Welcome to the Helmholtz-Zentrum Berlin

At the Helmholtz Zentrum Berlin für Materialien und Energie (HZB), we conduct research on complex systems of materials that contributes to dealing with challenges such as the energy transition. The HZB research portfolio includes solar cells, solar fuels, thermoelectrics, and materials for new, energy-efficient information technologies (spintronics) or electrochemical energy storage. Research on these energy materials is closely connected with the operation and advanced development of the BESSY II photon source. And our research approach always concentrates on thin-film technologies. Find out more at this About us.

News and Press Releases


  • <p>Water molecules are excited with X-ray light (blue). From the emitted light (purple) information on H-bonds can be obtained.</p>SCIENCE HIGHLIGHT      20.02.2019

    Water is more homogeneous than expected

    In order to explain the known anomalies in water, some researchers assume that water consists of a mixture of two phases even under ambient conditions. However, new X-ray spectroscopic analyses at BESSY II, ESRF and Swiss Light Source show that this is not the case. At room temperature and normal pressure, the water molecules form a fluctuating network with an average of 1.74 ± 2.1% donor and acceptor hydrogen bridge bonds per molecule each, allowing tetrahedral coordination between close neighbours. [...]


  • <p>More than 250 invited guests celebrated the tenth anniversary of HZB on 18 February at the TIPI at the Chancellery.</p>NEWS      18.02.2019

    10 Years of Helmholtz-Zentrum Berlin: A strong partner in the scientific landscape

    Helmholtz-Zentrum Berlin für Materialien und Energie (HZB) is celebrating its tenth anniversary on 18 February 2019 with around 250 invited guests from science, politics and industry. The Centre is one of the world's top institutions and makes a decisive contribution to Berlin as a location for cutting-edge research. This was emphasized by Michael Müller, Governing Mayor of Berlin, in reference to the anniversary. [...]


  • <p>The cones represents the magnetization of the nanoparticles. In the absence of electric field (strain-free state) the size and separation between particles leads to a random orientation of their magnetization, known as superparamagnetism</p>SCIENCE HIGHLIGHT      14.02.2019

    Spintronics by “straintronics”: Superferromagnetism with electric-field induced strain

    Data storage in today’s magnetic media is very energy consuming. Combination of novel materials and the coupling between their properties could reduce the energy needed to control magnetic memories thus contributing to a smaller carbon footprint of the IT sector. Now an international team led by HZB has observed at the HZB lightsource BESSY II a new phenomenon in iron nanograins: whereas normally the magnetic moments of the iron grains are disordered with respect each other at room temperature, this can be changed by applying an electric field: This field induces locally a strain on the system leading to the formation of a so-called superferromagnetic ordered state. [...]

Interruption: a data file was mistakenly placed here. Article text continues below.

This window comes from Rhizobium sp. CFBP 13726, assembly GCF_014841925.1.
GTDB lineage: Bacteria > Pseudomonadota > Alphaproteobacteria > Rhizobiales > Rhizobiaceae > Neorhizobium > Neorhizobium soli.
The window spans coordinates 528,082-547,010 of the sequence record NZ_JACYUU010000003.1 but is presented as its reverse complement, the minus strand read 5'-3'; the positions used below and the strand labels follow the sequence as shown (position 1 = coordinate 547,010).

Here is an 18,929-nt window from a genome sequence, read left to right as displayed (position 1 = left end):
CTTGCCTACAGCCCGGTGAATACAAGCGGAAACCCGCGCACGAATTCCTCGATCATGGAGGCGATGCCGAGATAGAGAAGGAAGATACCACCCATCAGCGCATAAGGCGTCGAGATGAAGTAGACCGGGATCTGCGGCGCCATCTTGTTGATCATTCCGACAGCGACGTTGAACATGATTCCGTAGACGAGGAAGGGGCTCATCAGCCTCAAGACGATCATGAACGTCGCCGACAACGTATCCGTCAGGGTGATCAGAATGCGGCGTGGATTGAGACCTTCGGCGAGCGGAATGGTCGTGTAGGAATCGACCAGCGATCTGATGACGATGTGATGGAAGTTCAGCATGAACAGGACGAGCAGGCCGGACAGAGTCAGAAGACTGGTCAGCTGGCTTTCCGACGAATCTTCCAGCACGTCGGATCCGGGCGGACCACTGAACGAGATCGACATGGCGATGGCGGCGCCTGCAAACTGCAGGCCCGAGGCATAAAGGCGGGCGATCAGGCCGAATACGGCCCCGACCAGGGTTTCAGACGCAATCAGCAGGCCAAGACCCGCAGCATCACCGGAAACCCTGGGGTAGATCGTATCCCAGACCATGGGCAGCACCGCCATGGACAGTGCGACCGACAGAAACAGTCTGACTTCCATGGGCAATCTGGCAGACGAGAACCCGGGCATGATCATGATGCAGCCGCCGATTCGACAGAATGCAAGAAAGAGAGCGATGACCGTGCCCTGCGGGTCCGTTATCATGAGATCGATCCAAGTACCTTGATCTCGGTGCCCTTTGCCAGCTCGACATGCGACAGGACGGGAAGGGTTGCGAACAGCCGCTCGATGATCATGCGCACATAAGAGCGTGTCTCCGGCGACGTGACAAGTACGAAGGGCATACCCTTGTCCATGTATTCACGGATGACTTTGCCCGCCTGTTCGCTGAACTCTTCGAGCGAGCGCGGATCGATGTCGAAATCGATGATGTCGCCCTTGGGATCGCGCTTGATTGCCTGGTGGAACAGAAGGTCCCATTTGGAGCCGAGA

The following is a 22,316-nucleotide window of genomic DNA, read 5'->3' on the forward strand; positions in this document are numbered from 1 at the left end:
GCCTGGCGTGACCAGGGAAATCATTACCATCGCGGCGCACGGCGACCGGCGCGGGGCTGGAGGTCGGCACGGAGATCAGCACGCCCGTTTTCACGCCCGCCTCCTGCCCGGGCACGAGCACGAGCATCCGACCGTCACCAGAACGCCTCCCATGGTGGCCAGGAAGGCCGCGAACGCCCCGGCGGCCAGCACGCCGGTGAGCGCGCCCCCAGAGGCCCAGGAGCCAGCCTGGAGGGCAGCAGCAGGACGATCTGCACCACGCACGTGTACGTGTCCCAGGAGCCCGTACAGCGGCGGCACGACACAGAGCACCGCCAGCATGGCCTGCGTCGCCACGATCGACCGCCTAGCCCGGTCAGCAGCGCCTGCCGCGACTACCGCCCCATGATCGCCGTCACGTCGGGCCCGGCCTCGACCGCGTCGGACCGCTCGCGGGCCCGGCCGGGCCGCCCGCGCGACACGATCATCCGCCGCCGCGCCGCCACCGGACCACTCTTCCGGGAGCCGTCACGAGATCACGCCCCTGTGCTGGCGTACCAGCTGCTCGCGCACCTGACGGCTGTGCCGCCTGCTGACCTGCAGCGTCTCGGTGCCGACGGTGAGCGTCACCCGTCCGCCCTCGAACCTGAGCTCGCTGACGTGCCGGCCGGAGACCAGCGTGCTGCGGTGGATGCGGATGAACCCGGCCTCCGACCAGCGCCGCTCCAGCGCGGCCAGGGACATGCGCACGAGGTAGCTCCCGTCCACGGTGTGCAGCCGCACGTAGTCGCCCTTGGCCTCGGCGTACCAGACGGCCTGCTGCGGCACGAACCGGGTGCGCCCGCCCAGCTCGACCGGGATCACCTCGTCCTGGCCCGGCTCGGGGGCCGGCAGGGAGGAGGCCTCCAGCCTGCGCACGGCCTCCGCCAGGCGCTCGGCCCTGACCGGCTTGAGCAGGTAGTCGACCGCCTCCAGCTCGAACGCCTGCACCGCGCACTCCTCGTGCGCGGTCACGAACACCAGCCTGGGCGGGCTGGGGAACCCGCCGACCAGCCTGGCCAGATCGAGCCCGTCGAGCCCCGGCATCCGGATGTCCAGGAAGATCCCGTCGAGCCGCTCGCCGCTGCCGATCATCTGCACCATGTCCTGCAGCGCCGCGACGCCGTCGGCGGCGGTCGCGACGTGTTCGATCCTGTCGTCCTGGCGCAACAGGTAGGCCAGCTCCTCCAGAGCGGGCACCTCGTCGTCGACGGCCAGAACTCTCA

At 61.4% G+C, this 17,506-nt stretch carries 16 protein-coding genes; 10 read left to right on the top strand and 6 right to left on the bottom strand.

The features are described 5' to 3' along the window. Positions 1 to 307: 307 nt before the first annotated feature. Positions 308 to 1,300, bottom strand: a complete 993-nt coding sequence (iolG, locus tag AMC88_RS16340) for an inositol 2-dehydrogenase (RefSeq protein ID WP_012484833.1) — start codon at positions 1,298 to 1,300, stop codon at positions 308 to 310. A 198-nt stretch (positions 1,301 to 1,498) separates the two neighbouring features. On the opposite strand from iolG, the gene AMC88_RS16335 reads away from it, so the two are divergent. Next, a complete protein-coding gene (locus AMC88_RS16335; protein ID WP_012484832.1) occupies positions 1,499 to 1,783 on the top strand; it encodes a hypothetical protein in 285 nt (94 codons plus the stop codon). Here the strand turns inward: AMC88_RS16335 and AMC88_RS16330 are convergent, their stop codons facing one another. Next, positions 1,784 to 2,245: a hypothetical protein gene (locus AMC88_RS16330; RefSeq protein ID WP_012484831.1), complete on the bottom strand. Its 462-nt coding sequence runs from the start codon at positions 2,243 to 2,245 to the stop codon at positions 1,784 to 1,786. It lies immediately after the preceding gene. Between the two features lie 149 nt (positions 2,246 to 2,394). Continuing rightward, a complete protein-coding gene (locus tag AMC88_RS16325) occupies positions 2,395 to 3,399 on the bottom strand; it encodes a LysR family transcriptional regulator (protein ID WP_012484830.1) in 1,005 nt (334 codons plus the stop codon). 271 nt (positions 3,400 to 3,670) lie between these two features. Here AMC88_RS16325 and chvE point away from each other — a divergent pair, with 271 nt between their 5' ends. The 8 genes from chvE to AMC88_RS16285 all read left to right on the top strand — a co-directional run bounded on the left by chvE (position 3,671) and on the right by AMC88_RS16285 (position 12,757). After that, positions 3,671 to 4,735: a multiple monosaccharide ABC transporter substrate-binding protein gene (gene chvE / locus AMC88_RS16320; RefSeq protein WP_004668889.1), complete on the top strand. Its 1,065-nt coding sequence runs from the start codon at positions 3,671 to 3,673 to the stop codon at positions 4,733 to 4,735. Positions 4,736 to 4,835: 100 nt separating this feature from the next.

• NEWS      11.02.2019

    HZB to participate in two Clusters of Excellence

    Scientists at the Helmholtz-Zentrum Berlin (HZB) are researching novel systems of materials that can convert or store energy. The HZB will now also be contributing this expertise to the "MATH+" and "UniSysCat" Excellence Clusters being coordinated by Berlin universities. Over the next three years, the Helmholtz Association will fund HZB's participation under the Helmholtz Excellence Network with a total of 1.8 million euros. [...]


  • <p>New solutions are available to integrate PV into the building skin. One beautiful example is the Copenhagen International School.</p>NEWS      04.02.2019

    Towards the Climate Neutral City: Independent consulting office for integrating photovoltaics into buildings

    The Helmholtz-Zentrum Berlin is opening a national consulting office for integrating photovoltaics into buildings (BAIP) this spring. The consulting office will support building owners, architects, and municipal planners in activating building envelopes for power generation. The project is being funded by the Helmholtz Association over a period of four years as part of its knowledge transfer programme.

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  • <p>An extremely thin layer between CIGSe and Perovskite improves the efficiency of the tandemcell.</p>SCIENCE HIGHLIGHT      31.01.2019

    Ultra-thin and extremely efficient: Thin-film tandem cells made of perovskite and CIGSe semiconductors

    An HZB team has fabricated and characterised a thin-film tandem solar cell made of perovskite and CIGSe. They relied on a simple, robust fabrication process that is also suitable for scaling up to large surface areas. The tandem solar cell is a fully thin film device with an impressive efficiency of 21.6 %. With further improvements it might reach efficiencies above 30 %. [...]


  • <p>Neutrons (red arrows) detect the presence of Lithium ions which have migrated into the silicon anode.</p>SCIENCE HIGHLIGHT      28.01.2019

    Batteries with silicon anodes: Neutron experiments show how formation of surface structures reduces amp-hour capacity

    In theory, silicon anodes could store ten times more lithium ions than graphite anodes, which have been used in commercial lithium batteries for many years. However, the amp-hour capacity of silicon anodes so far has been declining sharply with each additional charge-discharge cycle. Now an HZB team at BER II of the HZB in Berlin and the Institut Laue-Langevin in Grenoble has utilised neutron experiments to establish what happens at the surface of the silicon anode during charging and what processes reduce this capacity. [...]



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